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SUPRENUM Supercomputer GmbH
Industry Computer hardware
Computer software
Fate Dissolved
Successor PALLAS GmbH
Founded 1986
Founder Prof. Ulrich Trottenberg
Defunct Jul 12, 2010
Headquarters Bonn, Germany
Key people
Prof. Ulrich Trottenberg
Products SUPRENUM-1 Supercomputer, PEACE Operating System
Owner Prof. Ulrich Trottenberg, Krupp Atlas Elektronik GmbH, Stollmann GmbH, GMD FIRST

SUPRENUM (German: SUPerREchner für NUMerische Anwendungen, English: super-computer for numerical applications) was a German research project to develop a parallel computer from 1985 through 1990. It was a major effort which was aimed at developing a national expertise in massively parallel processing both at hardware and at software level.

Although the Suprenum-1 computer was the fastest massively parallel MIMD computer in the world during a period in 1992,[1] the project was set and is considered a commercial failure.


Funded by the Federal Ministry for Research and Technology (BMFT), the SUPRENUM project began in 1985 and BMFT funding continued until 1990 when a fully configured 256-node prototype Suprenum-1 machine was available. The project's inception in 1985 was preceded by a definition phase lasting more than one year in which ideas were gathered, concepts were formed and project partners were selected.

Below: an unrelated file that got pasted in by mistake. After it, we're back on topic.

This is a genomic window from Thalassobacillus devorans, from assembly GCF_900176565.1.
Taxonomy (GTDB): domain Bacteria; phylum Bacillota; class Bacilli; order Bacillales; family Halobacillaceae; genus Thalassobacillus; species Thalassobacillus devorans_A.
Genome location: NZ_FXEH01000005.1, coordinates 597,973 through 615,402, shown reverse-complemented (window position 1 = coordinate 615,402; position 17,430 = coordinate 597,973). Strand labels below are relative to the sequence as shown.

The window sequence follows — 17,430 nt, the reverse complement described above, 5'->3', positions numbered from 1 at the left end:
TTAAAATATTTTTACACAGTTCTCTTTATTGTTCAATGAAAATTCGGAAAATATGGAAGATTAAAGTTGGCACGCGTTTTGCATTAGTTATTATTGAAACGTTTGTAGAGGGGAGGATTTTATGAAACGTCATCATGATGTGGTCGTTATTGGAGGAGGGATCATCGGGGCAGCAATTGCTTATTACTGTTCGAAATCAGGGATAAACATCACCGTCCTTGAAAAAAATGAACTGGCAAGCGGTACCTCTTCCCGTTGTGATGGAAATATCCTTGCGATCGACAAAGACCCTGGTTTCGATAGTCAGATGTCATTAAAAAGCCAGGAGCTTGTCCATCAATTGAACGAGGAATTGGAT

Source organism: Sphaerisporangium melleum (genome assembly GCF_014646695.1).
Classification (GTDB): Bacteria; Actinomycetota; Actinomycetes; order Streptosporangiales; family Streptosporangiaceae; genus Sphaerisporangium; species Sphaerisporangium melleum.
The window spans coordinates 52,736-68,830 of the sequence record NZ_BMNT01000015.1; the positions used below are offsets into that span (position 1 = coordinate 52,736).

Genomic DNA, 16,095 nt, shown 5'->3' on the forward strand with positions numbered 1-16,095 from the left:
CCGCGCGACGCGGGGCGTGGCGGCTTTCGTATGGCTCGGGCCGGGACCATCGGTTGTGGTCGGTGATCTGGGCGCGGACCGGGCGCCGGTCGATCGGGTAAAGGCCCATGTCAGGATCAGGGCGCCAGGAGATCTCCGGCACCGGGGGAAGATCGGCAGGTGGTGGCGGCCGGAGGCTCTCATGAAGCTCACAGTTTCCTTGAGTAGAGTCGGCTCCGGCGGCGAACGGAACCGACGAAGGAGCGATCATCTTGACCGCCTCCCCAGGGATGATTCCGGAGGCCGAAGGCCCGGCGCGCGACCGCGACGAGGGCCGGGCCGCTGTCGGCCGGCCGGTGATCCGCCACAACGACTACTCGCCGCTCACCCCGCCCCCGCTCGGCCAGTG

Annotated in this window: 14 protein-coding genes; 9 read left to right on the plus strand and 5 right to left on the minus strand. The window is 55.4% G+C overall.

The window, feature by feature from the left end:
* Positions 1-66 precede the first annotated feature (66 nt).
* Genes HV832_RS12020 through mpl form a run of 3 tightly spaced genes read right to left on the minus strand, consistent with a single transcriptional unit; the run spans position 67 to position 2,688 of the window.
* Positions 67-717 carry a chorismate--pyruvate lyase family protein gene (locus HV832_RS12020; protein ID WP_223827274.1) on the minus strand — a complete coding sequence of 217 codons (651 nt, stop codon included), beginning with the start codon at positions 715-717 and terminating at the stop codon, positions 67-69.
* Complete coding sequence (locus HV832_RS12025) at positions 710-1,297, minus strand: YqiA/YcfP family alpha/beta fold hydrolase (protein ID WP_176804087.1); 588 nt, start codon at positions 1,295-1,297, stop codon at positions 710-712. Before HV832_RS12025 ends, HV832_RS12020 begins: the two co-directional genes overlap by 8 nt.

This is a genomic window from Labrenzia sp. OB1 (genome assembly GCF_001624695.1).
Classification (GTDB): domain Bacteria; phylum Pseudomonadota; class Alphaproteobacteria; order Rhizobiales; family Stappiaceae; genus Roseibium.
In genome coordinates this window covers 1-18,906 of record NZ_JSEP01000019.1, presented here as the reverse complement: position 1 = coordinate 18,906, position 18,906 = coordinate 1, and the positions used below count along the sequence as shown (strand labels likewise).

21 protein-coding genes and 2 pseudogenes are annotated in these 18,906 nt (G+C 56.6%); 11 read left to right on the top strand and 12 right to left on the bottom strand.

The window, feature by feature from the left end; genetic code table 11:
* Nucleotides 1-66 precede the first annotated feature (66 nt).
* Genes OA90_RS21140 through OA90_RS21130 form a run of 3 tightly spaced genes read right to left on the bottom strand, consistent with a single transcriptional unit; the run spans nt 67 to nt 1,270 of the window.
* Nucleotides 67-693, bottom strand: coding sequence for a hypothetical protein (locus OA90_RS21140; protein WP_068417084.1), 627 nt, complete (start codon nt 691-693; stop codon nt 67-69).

The project was two-tiered, of which only the first step was taken. In particular it was planned the following:[2]

  • Suprenum 1 subproject: production of a high-speed MIMD computer
  • Suprenum 2 subproject: expanding the core applications and algorithmic service classes to include complex and dynamic grid structures; data-dependent adaptive procedures, irregular and highly dimensional grids, Monte Carlo methods based on grid structures, non-grid applications, etc., development of innovative language concepts which support automatic load distribution (particularly with dynamic grid structures) to the multiple-processor structure, investigation of alternative interconnecting structures (other topologies, variable interconnection networks) in particular with regard to dynamic grid structures and automatic load distribution strategies,new processor technologies (VLSI, GaAs and so on).

The mandate accompanying the funding was to create a project that included both a research and a commercial side. To this end, the SUPRENUM Supercomputer GmbH was founded in Bonn. The SUPRENUM Supercomputer GmbH's charge was to manage the whole enterprise, to contribute to the software effort, to coordinate software developments, and to exploit and market the results of the project. The commercial goal required that companies with manufacturing expertise be involved. The research aspects required that various university and government research laboratories should participate. The final team consisted of about 15 groups from different institutions all over Germany, including several large companies as well as the small SUPRENUM Supercomputer GmbH.[1] They were[3]